That's important for me to remember. It's not always responsibility. It is fun and I'm still Nick van de Wall and I'm still myself and living my own life. A lot of people forget about that, they think it's just the company and we have to make our friends proud and make shitload of money because that's cool and if you can't to be successful, you have to do this-and-that. It's not about being successful. It's about being yourself and being happy with yourself. And that's where I'm at right now. I'm not the No. 1 DJ in the world. I didn't have fucking 20 Billboard No. 1 hits, and everywhere I go around the world, I can share my music with people who want to have fun. And that's why I'm excited to do this tour again, in America. I get to go to all the cities and have 5,000 people in every fucking city and just have a good party. That's our connection.
Any stops that you're really looking forward to on this tour?
I'm finally doing a show in L.A. after almost a year now. And I'm going back to Vegas, which is like a second home to me. Miami is always really good. And I think I'm going for the first time to Tucson and doing some college cities that I've never done. And I'm going to San Francisco after a really long time, I think two years.
And what about production? When you and I first spoke, you were just trying to get into the studio with Shakira, and now your collaboration with her is back in the news.
I've been in the studio with Shakira but now she has another thing coming up so that's on hold. But I'm not a fan of laying around. I have four or five productions on Pit Bull's album, I produced a happy pop song for and I have a new thing coming for Chris Brown. It's not finished, but I just got the stems for the acapella so I'll finish that this week. And I signed a new guy to my label.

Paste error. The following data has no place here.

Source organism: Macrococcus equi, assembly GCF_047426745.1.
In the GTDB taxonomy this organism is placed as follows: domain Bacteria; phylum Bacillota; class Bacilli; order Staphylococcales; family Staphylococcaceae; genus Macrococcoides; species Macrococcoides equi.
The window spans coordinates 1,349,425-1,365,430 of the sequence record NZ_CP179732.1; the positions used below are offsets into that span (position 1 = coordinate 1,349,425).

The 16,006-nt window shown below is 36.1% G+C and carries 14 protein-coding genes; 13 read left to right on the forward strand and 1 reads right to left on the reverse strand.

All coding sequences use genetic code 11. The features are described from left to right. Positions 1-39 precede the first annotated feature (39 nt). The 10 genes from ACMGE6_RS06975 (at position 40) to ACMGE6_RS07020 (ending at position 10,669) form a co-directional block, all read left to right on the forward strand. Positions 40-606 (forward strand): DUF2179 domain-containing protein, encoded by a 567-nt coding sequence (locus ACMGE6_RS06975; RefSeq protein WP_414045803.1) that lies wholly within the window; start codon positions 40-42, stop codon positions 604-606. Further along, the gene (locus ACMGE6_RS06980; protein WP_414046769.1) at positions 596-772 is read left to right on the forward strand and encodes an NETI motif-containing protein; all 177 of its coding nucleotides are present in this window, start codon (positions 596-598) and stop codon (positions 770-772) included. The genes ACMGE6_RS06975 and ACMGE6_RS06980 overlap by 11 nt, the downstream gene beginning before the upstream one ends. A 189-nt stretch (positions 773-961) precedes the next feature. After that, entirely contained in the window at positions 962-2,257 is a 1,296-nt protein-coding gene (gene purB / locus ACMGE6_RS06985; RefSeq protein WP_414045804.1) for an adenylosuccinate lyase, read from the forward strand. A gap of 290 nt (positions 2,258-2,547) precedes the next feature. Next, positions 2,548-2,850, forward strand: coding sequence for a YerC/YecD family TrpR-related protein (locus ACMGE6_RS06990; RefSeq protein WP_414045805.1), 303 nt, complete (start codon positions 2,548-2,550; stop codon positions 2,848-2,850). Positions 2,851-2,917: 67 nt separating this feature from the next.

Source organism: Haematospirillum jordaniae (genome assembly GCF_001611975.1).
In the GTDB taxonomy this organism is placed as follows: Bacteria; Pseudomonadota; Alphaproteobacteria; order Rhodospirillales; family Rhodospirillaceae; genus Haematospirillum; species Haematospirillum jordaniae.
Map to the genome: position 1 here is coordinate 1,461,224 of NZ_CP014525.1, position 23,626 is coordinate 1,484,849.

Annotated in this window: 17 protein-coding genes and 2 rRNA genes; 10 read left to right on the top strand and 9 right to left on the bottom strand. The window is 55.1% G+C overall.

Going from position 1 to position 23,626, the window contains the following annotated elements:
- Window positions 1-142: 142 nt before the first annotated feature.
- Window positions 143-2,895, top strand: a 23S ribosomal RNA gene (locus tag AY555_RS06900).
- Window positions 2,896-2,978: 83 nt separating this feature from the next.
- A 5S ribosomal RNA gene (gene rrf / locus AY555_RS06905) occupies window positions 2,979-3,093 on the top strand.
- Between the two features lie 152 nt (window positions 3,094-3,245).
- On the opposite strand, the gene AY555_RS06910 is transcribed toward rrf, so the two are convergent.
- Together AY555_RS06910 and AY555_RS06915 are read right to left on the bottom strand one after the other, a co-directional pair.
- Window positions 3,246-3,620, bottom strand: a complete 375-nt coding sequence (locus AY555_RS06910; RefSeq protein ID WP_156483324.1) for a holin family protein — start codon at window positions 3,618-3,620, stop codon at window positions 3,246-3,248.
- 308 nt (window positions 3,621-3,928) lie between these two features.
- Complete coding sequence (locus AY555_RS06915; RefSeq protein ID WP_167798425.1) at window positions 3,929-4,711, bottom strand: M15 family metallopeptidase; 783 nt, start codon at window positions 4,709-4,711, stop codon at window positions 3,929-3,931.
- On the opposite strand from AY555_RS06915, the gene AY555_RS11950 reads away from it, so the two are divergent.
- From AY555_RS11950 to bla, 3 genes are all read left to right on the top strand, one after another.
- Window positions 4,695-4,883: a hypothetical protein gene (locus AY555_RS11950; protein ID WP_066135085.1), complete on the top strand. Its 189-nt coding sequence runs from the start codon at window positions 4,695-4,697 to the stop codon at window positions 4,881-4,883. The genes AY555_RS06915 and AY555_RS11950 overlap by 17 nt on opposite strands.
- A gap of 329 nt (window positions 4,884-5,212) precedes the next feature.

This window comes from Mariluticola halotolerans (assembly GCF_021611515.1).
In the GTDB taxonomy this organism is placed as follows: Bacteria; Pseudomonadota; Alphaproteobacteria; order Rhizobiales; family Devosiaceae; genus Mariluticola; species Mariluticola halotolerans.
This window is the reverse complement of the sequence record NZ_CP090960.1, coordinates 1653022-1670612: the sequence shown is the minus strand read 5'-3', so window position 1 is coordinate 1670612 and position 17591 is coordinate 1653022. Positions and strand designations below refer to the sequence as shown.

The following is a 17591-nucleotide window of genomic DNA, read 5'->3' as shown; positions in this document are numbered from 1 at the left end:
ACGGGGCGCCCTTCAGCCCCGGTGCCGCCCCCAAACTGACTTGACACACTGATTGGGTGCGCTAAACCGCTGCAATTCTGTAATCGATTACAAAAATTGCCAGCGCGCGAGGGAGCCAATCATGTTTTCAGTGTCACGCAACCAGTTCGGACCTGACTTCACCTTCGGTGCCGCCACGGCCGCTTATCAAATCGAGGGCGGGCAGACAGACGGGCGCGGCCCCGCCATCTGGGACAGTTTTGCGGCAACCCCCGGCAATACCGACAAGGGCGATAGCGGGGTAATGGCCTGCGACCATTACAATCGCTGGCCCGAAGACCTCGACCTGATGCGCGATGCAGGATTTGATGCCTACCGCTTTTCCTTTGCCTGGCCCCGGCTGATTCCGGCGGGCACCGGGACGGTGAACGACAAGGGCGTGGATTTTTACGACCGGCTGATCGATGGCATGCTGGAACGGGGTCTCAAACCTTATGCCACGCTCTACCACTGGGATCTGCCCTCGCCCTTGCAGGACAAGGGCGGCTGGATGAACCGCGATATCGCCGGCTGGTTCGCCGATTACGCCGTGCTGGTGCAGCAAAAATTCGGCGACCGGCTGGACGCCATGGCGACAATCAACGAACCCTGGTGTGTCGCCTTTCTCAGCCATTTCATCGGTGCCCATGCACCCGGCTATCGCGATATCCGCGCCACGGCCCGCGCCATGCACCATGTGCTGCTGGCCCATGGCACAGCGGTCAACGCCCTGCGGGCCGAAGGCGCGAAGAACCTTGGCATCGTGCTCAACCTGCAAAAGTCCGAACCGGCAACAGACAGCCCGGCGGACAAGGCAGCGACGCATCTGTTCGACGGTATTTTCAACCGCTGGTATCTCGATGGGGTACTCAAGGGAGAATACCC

It must be fun to have those new guys at your shows.
The thing is, I'm used to playing for 10,000 or 20,000 people. The feeling that I had for the first, second and third time I saw that many people was, "Oh my God. What the fuck." Now that doesn't happen anymore. I'm still happy to play for them and when they put their hands up in the air and start screaming I still feel that. But a new guy has never seen 20,000 people in one place ever. So when I see the smile on his face, when he sees 20,000 people coming together for dance music -- that's priceless.
So when you see it through their eyes it's like seeing it again for yourself.
Yeah exactly, and that's why I like to build up other artists. I have a very extreme life, and I get to do crazy stuff. Lots of fun stuff. Everything you can imagine, like "Oh my God, that would be so crazy," I probably already did it. And what's better than sharing that with your friends?